He offered his hand first to Jean-Claude, and said what Jean-Claude usually didn't like to hear. "Master, our friend from Cape Cod begs a word." His words were utterly polite, but his face glowed with some suppressed excitement. Something had filled our usually solemn Asher with delight, but what?
Jean-Claude arched an eyebrow, as if he wanted to ask what was up, too.
Asher's voice floated through my mind. "The new power level is amazing."
I felt Richard jerk, as if he'd been hit.
I looked at him, and saw from his wide eyes that he'd probably heard it, too. The next mind whisper held a trace of laughter to it. "My apologies. I only meant Jean-Claude to hear, but I confess to having some trouble controlling all the new abilities."
Jean-Claude squeezed my hand, and it was his voice that came next. "Calm, we must all be calm for our guests."
Richard let his breath out slow, and gave a small nod. His abilities didn't lie with the dead, so he wasn't used to vamps, other than Jean-Claude, talking mind-to-mind with him. Even I wasn't used to them doing it by accident. How much power had he gained from this one feeding, and how much had others of our vampires gained? There were one or two I wasn't sure I wanted more powerful than they already were. Meng Die, for one.
Samuel and Sampson stood in front of the love seat. Asher led us to the couch across from them. The white carpet seemed emptier than normal. Oh, the coffee table was missing. Had we broken it after the ardeur rose? I couldn't remember.
I had my best professional smile plastered on my face, the one that's bright and cheery as a lightbulb, and about as warm. But it was the best I could do. I'd had about all the out-of-town visitors I could deal with for one night.
"Samuel, Sampson, you have not met our Richard."
Samuel bowed toward us. "Ulfric, it is good to meet you at last."
Sampson bowed a little lower than his father, and let him do the talking. They both looked way too solemn for my tastes, as if something else had gone wrong.
"Samuel, what brings you back to us tonight?" Jean-Claude asked. If he was tired of visitors it didn't show in his voice. He sounded pleasant, welcoming, the perfect host.
"First, the apology I owe you on behalf of my wife. I worry that something about her nature affected your servant, and may have helped cause what happened tonight."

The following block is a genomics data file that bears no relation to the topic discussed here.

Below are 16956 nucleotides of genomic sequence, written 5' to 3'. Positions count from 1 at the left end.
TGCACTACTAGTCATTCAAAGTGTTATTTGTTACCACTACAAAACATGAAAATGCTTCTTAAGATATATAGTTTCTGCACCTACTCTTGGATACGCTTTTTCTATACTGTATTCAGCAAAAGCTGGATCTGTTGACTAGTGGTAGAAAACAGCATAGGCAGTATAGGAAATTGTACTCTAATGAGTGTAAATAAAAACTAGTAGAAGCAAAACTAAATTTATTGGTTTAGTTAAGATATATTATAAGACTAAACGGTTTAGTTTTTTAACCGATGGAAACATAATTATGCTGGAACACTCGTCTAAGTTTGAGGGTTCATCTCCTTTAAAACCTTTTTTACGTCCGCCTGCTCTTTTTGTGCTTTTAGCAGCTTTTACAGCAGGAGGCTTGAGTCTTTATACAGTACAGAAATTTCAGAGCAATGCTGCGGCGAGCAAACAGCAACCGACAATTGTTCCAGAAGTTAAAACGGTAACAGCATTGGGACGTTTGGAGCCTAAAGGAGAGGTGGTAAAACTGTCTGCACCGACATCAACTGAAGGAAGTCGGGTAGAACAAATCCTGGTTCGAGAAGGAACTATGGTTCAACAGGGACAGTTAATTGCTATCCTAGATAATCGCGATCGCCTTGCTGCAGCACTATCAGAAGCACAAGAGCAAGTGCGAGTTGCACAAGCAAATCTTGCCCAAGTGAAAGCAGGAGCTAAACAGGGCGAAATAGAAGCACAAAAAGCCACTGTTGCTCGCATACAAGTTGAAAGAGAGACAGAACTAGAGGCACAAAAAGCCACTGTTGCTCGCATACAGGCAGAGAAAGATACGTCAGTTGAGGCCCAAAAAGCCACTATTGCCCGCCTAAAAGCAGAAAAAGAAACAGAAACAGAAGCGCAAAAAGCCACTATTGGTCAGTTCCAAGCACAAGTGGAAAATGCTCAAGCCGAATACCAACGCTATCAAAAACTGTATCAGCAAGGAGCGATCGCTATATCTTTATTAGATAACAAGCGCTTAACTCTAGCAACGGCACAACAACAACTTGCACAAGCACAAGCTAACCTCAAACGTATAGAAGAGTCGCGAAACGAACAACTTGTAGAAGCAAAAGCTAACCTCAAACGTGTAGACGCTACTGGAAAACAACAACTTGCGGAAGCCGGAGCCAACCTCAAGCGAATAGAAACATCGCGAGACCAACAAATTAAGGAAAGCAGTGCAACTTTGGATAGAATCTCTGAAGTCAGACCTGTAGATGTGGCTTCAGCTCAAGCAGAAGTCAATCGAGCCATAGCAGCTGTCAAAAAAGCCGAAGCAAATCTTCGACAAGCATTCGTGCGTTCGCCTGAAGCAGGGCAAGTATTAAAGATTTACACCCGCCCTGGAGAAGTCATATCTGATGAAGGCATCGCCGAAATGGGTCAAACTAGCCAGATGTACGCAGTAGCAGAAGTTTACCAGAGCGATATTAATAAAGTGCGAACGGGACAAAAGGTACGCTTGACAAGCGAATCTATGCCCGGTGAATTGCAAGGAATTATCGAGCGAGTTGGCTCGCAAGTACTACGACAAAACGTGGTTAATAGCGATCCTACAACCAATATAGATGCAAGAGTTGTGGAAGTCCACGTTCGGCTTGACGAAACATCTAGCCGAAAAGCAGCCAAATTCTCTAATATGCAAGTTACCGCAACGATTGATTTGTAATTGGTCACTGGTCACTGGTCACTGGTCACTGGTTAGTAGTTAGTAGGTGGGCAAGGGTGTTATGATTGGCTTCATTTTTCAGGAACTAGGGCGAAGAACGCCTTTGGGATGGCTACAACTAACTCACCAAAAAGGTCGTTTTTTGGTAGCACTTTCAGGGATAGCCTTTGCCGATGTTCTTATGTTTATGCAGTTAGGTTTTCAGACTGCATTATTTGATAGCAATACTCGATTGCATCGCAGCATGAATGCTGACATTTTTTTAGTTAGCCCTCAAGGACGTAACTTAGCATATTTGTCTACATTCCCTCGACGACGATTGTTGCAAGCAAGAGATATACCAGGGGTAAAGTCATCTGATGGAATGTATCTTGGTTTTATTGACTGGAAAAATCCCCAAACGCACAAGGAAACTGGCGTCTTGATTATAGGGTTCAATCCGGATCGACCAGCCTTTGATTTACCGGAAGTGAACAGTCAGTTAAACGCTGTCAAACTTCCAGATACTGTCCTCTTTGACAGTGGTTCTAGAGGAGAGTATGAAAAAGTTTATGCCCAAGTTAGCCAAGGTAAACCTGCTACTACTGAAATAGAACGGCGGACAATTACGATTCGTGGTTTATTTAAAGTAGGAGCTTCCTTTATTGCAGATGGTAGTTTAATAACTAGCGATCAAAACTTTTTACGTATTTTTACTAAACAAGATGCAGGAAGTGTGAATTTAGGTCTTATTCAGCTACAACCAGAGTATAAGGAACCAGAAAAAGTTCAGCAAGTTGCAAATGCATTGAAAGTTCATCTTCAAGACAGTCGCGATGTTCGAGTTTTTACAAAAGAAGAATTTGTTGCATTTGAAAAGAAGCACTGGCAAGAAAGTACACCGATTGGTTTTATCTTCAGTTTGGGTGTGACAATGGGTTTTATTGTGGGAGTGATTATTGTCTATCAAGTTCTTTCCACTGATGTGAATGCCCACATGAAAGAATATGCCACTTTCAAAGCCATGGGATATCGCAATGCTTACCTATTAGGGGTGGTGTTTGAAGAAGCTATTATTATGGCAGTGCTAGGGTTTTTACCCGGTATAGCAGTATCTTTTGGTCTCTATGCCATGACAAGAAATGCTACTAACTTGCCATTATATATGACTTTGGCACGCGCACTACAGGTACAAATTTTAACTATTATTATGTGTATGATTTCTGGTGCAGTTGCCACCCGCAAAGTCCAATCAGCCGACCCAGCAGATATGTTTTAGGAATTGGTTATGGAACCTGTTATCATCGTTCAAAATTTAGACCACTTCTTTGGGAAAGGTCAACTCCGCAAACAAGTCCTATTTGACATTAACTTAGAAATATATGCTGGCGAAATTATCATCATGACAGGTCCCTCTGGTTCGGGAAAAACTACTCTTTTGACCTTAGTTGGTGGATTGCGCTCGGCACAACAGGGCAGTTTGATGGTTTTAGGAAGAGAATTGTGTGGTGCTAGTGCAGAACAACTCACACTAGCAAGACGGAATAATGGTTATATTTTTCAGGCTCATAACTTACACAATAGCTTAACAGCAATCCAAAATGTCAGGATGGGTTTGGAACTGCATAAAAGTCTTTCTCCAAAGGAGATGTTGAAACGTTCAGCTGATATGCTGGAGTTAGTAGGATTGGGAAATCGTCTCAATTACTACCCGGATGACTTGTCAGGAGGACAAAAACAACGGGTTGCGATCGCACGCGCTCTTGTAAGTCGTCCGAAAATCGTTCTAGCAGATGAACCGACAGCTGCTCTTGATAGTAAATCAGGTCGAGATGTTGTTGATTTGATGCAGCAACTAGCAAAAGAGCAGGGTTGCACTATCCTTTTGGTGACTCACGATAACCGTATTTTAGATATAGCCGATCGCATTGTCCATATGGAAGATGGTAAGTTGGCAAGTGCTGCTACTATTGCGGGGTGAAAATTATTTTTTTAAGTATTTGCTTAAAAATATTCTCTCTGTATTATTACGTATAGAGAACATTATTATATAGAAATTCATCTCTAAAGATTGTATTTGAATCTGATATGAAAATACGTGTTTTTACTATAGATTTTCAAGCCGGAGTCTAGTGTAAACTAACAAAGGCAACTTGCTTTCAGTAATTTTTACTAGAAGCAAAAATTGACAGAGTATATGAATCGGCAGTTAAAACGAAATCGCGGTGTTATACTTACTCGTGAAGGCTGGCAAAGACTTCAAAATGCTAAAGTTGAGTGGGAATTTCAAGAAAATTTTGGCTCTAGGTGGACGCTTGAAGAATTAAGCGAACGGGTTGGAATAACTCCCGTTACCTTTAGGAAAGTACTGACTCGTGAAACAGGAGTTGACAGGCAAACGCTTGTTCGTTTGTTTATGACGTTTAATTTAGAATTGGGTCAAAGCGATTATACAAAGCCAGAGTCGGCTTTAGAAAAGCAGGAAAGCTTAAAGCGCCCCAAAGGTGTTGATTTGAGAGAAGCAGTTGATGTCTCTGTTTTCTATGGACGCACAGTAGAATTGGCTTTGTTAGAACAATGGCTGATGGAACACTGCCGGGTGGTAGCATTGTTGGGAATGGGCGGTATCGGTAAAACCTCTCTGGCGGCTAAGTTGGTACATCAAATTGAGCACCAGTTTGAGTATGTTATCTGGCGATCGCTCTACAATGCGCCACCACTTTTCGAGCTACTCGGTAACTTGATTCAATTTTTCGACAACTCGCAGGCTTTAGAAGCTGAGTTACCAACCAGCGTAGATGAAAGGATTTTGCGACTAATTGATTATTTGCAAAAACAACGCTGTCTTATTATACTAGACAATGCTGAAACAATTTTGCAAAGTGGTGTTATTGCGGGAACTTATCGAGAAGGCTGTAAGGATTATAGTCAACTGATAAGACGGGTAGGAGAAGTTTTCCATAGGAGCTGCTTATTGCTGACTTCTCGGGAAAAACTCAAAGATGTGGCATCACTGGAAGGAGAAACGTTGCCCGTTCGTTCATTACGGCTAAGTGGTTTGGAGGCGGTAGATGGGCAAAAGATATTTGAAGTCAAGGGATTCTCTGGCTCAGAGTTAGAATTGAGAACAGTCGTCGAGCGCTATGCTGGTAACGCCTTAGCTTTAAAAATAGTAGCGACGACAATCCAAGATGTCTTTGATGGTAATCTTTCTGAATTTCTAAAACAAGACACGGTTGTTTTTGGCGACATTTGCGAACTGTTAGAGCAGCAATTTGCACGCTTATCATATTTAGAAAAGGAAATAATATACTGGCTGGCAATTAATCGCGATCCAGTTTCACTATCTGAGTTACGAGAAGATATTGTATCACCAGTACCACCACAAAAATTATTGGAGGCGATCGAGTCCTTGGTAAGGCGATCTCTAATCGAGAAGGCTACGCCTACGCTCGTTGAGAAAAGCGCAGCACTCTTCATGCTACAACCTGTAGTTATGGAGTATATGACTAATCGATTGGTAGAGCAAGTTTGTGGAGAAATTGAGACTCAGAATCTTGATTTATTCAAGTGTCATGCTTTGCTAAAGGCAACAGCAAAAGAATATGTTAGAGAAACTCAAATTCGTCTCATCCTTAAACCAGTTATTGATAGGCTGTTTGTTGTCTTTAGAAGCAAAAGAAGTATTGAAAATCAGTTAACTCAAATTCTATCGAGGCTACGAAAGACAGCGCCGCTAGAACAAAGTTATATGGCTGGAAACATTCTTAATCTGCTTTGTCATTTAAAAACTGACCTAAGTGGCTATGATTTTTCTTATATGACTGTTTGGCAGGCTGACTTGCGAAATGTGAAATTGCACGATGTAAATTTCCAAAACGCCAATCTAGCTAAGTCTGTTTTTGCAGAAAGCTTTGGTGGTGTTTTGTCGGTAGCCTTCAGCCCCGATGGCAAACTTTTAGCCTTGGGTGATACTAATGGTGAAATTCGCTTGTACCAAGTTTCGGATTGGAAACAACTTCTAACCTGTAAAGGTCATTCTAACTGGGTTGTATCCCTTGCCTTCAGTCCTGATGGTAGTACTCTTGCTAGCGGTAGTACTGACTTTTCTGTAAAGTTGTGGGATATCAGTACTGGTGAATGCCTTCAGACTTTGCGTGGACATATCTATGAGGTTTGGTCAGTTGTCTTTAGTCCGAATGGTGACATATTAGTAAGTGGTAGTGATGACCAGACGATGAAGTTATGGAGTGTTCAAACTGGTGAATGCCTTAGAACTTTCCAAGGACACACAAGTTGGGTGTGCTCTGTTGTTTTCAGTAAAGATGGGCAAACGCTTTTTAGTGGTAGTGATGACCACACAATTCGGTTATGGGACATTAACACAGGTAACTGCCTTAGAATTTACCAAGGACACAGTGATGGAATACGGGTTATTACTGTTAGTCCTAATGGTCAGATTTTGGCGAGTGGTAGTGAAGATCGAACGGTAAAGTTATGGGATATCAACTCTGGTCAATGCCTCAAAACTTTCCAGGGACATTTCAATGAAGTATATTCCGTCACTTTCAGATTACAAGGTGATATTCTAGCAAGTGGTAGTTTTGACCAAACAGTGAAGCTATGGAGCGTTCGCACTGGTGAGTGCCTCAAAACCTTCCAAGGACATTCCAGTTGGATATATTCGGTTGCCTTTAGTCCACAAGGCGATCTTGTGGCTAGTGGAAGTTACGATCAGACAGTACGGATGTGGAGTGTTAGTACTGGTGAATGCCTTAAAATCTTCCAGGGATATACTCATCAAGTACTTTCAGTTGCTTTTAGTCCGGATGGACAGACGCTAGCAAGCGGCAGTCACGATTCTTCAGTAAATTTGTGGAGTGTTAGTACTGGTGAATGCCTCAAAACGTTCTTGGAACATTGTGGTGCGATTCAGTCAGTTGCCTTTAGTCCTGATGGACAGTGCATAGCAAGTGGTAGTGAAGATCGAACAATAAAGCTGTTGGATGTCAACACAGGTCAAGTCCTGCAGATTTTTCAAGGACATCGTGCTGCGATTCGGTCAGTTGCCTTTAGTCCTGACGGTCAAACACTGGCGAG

I blinked at him, felt my smile slip a notch. Was this all someone else's fault? Was I going to have someone else to blame? Goody.
Jean-Claude sat down on the white couch, not so much pulling me down with him as leading, as you do in a dance. He sat, and I followed his lead, and Richard followed mine. Jean-Claude kept my hand in his, but Richard let go, and put his arm along the back of the couch. He was touching mostly me, but his hand moved along Jean-Claude's back, and ended lost in the thick curls of his hair.
"Where is your lovely wife, and your other sons?" Jean-Claude asked.
Asher sat in the overstuffed chair closest to us. He matched the chair and pillows perfectly, all white and gold. He still looked entirely too pleased with himself, like the proverbial cat with cream.
Samuel sat down on the love seat, and Sampson followed his father's lead. "They are at a hotel along with our two guards. I did not feel it wise to bring Thea and Anita together again tonight."
"What did she think of the show?" I asked.
Jean-Claude's hand tightened on my hand, where he held it in his lap. The squeeze was enough: Be nice, he was saying. I'd be nice. My version of it.
Richard had gone very quiet beside me, his arm tensed against my back. But it wasn't a warning to be careful, because his body temperature went up, as if he was thinking what I was thinking: was there someone else to get angry with, someone besides ourselves? Richard and I both preferred to be angry at other people.
"Thea was much impressed," he said, and his voice was mild, empty. His tone told nothing.
"If she was so impressed," I said, "then why isn't she here?"
Sampson smiled, and had to turn away to hide it.
"What's so funny?" I asked.
His father gave him an unfriendly look. Sampson fought to control his face, but finally burst out laughing. Samuel gave him his best ancient vampire disdain. "I'm sorry, Father," Sampson said in a voice still choked with laughter, "but you must admit it is funny. 'Impressed' does not begin to cover Mother's reaction to what Anita and Jean-Claude did tonight."